HOME |  CULT MOVIES | COMPETITIONS | ADVERTISE |  CONTACT US |  ABOUT US
 
 
 
Newest Reviews
Annette
Shepherd
Dying to Divorce
Bad Luck Banging or Loony Porn
Trouble with Being Born, The
Last Matinee, The
Strings, The
Free Hand for a Tough Cop
People Just Do Nothing: Big in Japan
Dear Future Children
Accidental Luxuriance of the Translucent Watery Rebus
Swallow
Thin Red Line, The
Petite Maman
Fast & Furious 9
Sundown: The Vampire in Retreat
Sweet Thing
Maelstrom
Father, The
Shang-Chi and the Legend of the Ten Rings
Night House, The
Father of Flies
80,000 Years Old
Dead & Beautiful
Bull
Censor
Sleep
Freaky
Nightbooks
Whisker Away, A
Wild Indian
Whale Island
Chuck Steel: Night of the Trampires
Don't Breathe 2
Closing Time
Cryptozoo
Weathering with You
Rim of the World
Love & Basketball
JLA Adventures: Trapped in Time
   
 
Newest Articles
The Punk Rock Movie: Out of the Blue on Blu-ray
Yeah, Too Quiet: The Great Silence on Blu-ray
Vestron Double Bill: Dementia 13 and The Wraith
Farewell Dean Stockwell: His Years of Weirdness
Kung Fu Craft: Cinematic Vengeance! on Blu-ray
999 Letsbe Avenue: Gideon's Way on Blu-ray
Hungary for Cartoons: Hungarian Animations on MUBI
You Have No Choice: Invasion of the Body Snatchers on Blu-ray
You Can't Tame What's Meant to Be Wild: The Howling on Blu-ray
Commendably Brief: Short Sharp Shocks Vol. 2 on Blu-ray
Super Silents: Early Universal Vol. 2 on Blu-ray
Fable Fear: The Singing Ringing Tree on Blu-ray
Gunsight Eyes: The Sabata Trilogy on Blu-ray
Bloody Bastard Baby: The Monster/I Don't Want to Be Born on Blu-ray
Night of the Animated Dead: Director Jason Axinn Interview
The ParaPod: A Very British Ghost Hunt - Interview with Director/Star Ian Boldsworth
On the Right Track: Best of British Transport Films Vol. 2
The Guns of Nutty Joan: Johnny Guitar on Blu-ray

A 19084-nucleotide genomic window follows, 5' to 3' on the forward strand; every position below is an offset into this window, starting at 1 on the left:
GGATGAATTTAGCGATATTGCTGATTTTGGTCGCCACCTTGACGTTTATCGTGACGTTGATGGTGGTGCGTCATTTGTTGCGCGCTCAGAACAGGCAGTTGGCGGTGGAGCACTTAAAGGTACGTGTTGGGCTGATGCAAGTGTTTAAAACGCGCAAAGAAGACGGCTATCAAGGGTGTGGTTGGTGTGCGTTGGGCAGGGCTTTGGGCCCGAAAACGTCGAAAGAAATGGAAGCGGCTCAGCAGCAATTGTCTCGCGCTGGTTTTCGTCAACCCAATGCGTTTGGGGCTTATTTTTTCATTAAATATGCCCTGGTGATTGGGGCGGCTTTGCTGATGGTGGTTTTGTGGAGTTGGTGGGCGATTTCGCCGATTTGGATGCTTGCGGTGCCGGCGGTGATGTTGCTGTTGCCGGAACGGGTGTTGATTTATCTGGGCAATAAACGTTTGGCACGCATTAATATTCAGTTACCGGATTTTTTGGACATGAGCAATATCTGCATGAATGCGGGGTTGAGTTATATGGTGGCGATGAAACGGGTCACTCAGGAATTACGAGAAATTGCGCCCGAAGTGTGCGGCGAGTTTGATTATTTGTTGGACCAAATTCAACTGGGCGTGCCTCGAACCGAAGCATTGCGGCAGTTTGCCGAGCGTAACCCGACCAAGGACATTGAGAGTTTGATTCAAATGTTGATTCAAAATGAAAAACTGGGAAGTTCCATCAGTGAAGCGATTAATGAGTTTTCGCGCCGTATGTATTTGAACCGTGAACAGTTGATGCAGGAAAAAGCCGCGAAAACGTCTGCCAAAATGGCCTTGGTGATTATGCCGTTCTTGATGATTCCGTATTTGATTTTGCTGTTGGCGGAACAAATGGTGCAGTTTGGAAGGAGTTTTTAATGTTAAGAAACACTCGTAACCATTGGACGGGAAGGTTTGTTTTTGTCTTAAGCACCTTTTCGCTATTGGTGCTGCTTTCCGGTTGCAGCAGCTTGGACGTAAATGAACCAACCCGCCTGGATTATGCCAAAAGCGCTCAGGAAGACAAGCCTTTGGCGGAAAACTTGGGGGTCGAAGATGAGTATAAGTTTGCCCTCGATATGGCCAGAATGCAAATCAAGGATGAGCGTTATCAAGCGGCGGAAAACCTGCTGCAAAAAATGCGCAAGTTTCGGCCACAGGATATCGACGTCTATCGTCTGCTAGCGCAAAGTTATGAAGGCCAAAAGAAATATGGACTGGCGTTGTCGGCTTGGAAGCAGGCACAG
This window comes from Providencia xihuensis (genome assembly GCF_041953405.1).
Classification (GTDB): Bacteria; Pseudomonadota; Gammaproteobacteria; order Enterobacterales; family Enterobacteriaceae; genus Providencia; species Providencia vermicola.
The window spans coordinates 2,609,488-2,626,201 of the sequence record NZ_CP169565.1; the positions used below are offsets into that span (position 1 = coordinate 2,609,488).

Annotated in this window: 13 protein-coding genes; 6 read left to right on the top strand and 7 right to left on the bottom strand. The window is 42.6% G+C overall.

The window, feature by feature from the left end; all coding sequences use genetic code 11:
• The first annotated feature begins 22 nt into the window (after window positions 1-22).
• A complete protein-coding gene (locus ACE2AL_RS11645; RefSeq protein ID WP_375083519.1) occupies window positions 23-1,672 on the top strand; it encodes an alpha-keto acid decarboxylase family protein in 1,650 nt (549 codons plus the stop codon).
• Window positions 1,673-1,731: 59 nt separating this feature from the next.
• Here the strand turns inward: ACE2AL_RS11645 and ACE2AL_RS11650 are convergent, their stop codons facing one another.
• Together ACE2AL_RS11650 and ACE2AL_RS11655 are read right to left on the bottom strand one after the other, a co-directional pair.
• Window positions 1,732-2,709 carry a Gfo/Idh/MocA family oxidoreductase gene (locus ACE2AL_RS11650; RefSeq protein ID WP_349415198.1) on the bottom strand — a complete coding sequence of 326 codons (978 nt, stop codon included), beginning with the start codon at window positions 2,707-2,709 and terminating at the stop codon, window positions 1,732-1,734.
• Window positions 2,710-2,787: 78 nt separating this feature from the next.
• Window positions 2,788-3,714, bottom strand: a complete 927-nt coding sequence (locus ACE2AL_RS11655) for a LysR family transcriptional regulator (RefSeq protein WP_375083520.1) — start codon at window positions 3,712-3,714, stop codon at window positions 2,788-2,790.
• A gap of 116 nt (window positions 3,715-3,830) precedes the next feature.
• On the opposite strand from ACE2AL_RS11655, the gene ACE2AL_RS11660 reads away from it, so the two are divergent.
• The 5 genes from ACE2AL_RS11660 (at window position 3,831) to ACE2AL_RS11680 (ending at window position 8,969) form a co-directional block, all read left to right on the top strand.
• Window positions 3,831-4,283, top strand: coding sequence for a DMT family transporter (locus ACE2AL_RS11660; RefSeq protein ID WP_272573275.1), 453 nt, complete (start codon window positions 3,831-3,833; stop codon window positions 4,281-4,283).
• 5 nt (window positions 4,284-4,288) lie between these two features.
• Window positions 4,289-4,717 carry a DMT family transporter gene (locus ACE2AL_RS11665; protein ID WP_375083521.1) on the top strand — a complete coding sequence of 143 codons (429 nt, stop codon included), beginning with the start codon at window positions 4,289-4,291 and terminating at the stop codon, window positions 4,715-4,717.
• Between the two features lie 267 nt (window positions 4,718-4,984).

Intercourse Between Two Worlds: Twin Peaks Fire Walk with Me/The Missing Pieces on Blu-ray
Enjoy the Silents: Early Universal Vol. 1 on Blu-ray
Masterful: The Servant on Blu-ray
70s Sitcom Dads: Bless This House and Father Dear Father on Blu-ray
Going Under: Deep Cover on Blu-ray
Child's Play: Children's Film Foundation Bumper Box Vol. 3 on DVD
Poetry and Motion: Great Noises That Fill the Air on DVD
   
 
  Looper Me and Him and Him and Me
Year: 2012
Director: Rian Johnson
Stars: Bruce Willis, Joseph Gordon-Levitt, Emily Blunt, Paul Dano, Noah Segan, Piper Perabo, Jeff Daniels, Pierce Gagnon, Summer Qing, Tracie Thomas, Frank Brennan, Garret Dillahunt
Genre: Action, Thriller, Science FictionBuy from Amazon
Rating:  8 (from 4 votes)
Review: It is the year 2044. Time travel has not been invented yet. But it will be. Thirty years from now a powerful crime syndicate employ time machines as a means of catapulting enemies back into the past where they are summarily executed by hit men known as Loopers. One such looper is Joe (Joseph Gordon-Levitt). Killing for the mob has made him a small fortune which he hopes will bring him a bright future. But every looper has a clause in their contract. At the end of their service for the syndicate, they must execute their own future self. It is called “closing the loop.” When Joe unexpectedly confronts his future self (Bruce Willis), he is overpowered as the old guy goes on the run. Turns out Old Joe has a plan to safeguard his future, which involves tracking down a mysterious little boy (Pierce Gagnon) with a dark secret, living with single mother Sara (Emily Blunt) on a lone homestead.